Does your to-do list look like a child’s list for Santa: long and unrealistic?
If so, it’s time to start crossing things off. A recent survey of 7,000 mothers by TODAY.com found that on a scale of 1-10, with 10 being “extremely stressed,” the average stress level is about an 8. And 75% say the biggest cause of stress is the pressure they put on themselves to be Supermom.
It’s time to chill. We spoke to organizing and parenting experts to find five things every mom should stop doing. Today. Are you guilty of any of these?
1. Taking forgotten items to school. Lunches. Homework. Gym shoes. Most moms have received a call from their child at school asking if they’d drop off forgotten items. But Melissa Schmalenberger, founder of MS Simplicity Professional Organizing in Fargo, N.D., advises against playing courier.
“If we constantly rescue our children, we create kids who ask us to bring forgotten things to them for the rest of their lives,” she says. “If they learn early on when the stakes are not so high, they will develop the habit of being self-sufficient. If a child forgets snow pants and can’t go out at recess, chances are they will remember the snow pants the next time as they will remember how they missed out on the fun.”
2. Being your child’s homework cop. Instead of nagging, begging, negotiating, or pleading with your child to do his homework, Beverly Hills, Calif. psychotherapist Fran Walfish, Psy.D., says parents should butt out and let kids find the consequences at school.
“Parents have so many things they have to enforce with their kids,” she says. “If your child resists doing their homework, certainly no electronic privileges—including TV—can be enjoyed. But, other than that, leave it to the teachers to deal with.”
3. Cleaning your child’s room. From a young age, children should be responsible for taking care of their own belongings, says Allison Flinn of Reclaim Professional Organizing in Raleigh, N.C.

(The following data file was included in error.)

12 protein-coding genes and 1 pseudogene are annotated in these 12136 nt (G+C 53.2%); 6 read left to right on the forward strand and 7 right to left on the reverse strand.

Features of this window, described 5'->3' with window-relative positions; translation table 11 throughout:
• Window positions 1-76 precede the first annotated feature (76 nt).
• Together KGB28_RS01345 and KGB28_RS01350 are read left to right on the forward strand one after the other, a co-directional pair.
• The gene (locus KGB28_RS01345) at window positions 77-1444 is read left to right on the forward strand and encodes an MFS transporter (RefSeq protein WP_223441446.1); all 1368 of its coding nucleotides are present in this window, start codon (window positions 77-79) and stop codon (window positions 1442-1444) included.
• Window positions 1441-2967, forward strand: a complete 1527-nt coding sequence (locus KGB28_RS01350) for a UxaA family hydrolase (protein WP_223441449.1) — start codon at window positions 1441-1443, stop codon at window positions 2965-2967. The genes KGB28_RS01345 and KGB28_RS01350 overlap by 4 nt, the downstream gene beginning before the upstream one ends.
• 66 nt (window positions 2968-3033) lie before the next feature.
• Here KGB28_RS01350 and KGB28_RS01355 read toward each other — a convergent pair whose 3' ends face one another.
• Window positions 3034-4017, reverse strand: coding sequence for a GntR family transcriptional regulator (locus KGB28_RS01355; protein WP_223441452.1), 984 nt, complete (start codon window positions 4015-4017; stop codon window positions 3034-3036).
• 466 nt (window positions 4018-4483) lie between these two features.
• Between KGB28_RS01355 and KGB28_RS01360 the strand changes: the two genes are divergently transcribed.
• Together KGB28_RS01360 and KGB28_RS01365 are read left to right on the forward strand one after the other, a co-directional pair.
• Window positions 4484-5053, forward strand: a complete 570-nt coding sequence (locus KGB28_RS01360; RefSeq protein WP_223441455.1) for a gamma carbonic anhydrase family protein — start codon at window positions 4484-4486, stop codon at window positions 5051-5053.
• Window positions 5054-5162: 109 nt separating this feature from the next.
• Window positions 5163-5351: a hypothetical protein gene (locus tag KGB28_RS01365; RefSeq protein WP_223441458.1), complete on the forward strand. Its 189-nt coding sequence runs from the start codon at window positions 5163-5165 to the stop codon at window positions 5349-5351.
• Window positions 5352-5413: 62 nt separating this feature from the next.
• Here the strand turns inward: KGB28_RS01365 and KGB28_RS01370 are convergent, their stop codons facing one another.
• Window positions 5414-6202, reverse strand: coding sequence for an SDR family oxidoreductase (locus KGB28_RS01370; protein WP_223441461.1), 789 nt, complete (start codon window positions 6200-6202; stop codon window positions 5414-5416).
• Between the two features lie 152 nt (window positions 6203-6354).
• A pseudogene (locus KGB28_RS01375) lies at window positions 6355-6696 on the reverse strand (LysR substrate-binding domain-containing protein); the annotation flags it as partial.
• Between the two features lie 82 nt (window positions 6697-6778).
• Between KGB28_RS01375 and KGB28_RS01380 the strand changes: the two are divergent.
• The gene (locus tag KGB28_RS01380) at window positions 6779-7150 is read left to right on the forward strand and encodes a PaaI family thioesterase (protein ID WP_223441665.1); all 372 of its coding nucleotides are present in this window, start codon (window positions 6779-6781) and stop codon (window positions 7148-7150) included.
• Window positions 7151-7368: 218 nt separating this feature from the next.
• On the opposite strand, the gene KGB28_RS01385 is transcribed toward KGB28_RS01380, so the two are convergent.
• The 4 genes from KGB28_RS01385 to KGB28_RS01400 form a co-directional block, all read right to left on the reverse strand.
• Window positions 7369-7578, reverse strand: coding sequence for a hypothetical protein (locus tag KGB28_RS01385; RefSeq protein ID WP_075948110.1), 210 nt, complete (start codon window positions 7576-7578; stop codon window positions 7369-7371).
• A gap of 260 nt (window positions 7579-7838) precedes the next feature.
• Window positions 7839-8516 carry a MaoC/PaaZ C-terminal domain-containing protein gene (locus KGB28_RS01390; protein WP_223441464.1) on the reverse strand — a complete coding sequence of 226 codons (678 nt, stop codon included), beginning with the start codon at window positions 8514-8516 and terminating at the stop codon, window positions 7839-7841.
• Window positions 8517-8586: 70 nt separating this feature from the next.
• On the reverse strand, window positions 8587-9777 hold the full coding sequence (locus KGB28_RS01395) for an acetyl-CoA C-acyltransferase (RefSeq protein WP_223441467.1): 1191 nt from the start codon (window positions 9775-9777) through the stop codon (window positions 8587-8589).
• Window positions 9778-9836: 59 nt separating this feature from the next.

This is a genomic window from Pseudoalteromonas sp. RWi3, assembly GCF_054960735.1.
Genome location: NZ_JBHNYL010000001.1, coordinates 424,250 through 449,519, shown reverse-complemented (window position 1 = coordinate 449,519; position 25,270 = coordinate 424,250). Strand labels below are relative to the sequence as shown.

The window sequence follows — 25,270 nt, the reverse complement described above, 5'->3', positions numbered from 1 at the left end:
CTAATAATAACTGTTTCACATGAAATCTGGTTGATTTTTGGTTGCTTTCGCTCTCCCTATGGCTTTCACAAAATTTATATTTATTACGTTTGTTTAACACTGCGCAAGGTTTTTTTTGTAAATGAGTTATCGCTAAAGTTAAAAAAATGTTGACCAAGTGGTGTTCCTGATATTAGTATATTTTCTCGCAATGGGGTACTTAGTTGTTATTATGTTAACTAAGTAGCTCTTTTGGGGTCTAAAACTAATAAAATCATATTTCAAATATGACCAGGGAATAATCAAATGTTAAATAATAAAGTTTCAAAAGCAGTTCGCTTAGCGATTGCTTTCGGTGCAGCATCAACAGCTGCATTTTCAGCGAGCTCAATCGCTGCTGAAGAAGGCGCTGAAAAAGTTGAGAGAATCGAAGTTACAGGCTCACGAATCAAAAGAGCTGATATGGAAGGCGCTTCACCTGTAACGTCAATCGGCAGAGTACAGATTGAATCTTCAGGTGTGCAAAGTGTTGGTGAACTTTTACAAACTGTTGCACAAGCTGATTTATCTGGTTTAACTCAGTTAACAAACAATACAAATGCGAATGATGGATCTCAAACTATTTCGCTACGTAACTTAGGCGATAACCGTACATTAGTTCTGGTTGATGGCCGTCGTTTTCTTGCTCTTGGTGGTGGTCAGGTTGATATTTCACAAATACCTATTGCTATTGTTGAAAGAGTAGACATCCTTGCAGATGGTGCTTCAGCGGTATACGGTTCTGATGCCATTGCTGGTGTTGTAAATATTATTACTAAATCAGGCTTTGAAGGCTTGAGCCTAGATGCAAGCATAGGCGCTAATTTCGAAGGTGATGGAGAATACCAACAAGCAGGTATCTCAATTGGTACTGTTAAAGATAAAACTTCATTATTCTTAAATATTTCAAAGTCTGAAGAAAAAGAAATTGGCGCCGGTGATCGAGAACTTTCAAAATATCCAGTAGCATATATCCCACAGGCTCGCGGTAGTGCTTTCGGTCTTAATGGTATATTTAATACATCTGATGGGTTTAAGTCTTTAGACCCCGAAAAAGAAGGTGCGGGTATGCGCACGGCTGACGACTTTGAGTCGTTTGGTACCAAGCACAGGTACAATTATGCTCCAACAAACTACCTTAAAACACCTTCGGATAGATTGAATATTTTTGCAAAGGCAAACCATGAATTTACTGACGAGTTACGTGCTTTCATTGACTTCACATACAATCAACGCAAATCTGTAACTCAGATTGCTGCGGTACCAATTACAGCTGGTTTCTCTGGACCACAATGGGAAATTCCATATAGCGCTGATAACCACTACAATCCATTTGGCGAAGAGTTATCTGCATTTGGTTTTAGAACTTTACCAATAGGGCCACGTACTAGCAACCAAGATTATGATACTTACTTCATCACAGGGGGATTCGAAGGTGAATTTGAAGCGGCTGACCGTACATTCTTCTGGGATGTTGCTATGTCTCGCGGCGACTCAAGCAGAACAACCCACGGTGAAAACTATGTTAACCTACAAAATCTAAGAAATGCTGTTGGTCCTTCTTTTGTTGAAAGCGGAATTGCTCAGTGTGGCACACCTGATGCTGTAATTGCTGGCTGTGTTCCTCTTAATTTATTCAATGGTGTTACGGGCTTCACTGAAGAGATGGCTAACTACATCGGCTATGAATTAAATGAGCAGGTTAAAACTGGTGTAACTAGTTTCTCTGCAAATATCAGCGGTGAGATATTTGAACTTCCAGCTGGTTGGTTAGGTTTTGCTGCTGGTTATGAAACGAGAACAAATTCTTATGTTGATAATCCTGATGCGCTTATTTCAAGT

“Don’t put toys away for your children,” she says. Instead, let them do the work.
Flinn says you can help your child become organized by establishing areas where they can put their items, such as a hook in the mud room
for their backpack and a laundry
basket in their room for dirty clothes. Also, make sure there is enough room for
all of their clothing to fit comfortably into dressers and closets, so they can put their clean clothing away.
4. Packing lunches for middle and high school students. By the time children reach middle school they can make their own lunches, says Eileen Roth, a Scottsdale, Ariz.-based professional organizer and author of Organizing for Dummies.
“Middle school and high school students have definite opinions about what they want to eat for lunch,” she says. “If you pack their lunch, you are packing what you want them to eat—not what they want to eat. They may throw their lunch out or trade it for junk food someone else brought.”
She suggests teaching kids how to make their own lunches on the weekend. Make a list of foods they like, and shop together for the school lunch ingredients.
5. Reminding your child about upcoming events. When a parent does too
much reminding, they undermine the child’s ability to plan and make choices, says clinical psychologist Julia Simens, of Incline Village, Nev.
”If you are in charge of his time table and what he needs to do, you are
fostering dependency and not growth,” she says. Instead, she suggests having a
general calendar for the family where all commitments are put. Then have each family member manage
their own time table.
Stephanie Vozza is the author of The Five-Minute Mom’s Club: 105 Tips to Make a Mom’s Life Easier. She also writes about organization, time management and productivity for Entrepreneur.